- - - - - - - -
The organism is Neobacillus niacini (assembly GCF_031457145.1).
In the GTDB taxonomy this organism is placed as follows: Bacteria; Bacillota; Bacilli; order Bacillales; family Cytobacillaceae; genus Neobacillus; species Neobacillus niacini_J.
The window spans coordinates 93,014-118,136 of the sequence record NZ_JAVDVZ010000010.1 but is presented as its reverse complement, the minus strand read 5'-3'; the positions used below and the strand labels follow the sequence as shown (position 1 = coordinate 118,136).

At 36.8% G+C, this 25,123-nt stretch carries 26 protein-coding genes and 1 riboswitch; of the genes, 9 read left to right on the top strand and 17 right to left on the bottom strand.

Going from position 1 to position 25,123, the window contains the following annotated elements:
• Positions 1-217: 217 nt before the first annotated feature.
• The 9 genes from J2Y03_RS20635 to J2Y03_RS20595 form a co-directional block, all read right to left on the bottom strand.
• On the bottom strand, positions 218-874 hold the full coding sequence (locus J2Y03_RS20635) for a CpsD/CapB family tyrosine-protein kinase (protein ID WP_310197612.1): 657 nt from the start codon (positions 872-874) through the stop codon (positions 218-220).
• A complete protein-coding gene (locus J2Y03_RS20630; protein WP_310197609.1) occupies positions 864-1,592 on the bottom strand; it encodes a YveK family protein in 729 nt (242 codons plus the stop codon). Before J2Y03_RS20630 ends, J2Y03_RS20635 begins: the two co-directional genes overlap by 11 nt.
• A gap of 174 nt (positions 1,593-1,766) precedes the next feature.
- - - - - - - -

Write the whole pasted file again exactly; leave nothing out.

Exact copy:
The organism is Neobacillus niacini (assembly GCF_031457145.1).
In the GTDB taxonomy this organism is placed as follows: Bacteria; Bacillota; Bacilli; order Bacillales; family Cytobacillaceae; genus Neobacillus; species Neobacillus niacini_J.
The window spans coordinates 93,014-118,136 of the sequence record NZ_JAVDVZ010000010.1 but is presented as its reverse complement, the minus strand read 5'-3'; the positions used below and the strand labels follow the sequence as shown (position 1 = coordinate 118,136).

At 36.8% G+C, this 25,123-nt stretch carries 26 protein-coding genes and 1 riboswitch; of the genes, 9 read left to right on the top strand and 17 right to left on the bottom strand.

Going from position 1 to position 25,123, the window contains the following annotated elements:
• Positions 1-217: 217 nt before the first annotated feature.
• The 9 genes from J2Y03_RS20635 to J2Y03_RS20595 form a co-directional block, all read right to left on the bottom strand.
• On the bottom strand, positions 218-874 hold the full coding sequence (locus J2Y03_RS20635) for a CpsD/CapB family tyrosine-protein kinase (protein ID WP_310197612.1): 657 nt from the start codon (positions 872-874) through the stop codon (positions 218-220).
• A complete protein-coding gene (locus J2Y03_RS20630; protein WP_310197609.1) occupies positions 864-1,592 on the bottom strand; it encodes a YveK family protein in 729 nt (242 codons plus the stop codon). Before J2Y03_RS20630 ends, J2Y03_RS20635 begins: the two co-directional genes overlap by 11 nt.
• A gap of 174 nt (positions 1,593-1,766) precedes the next feature.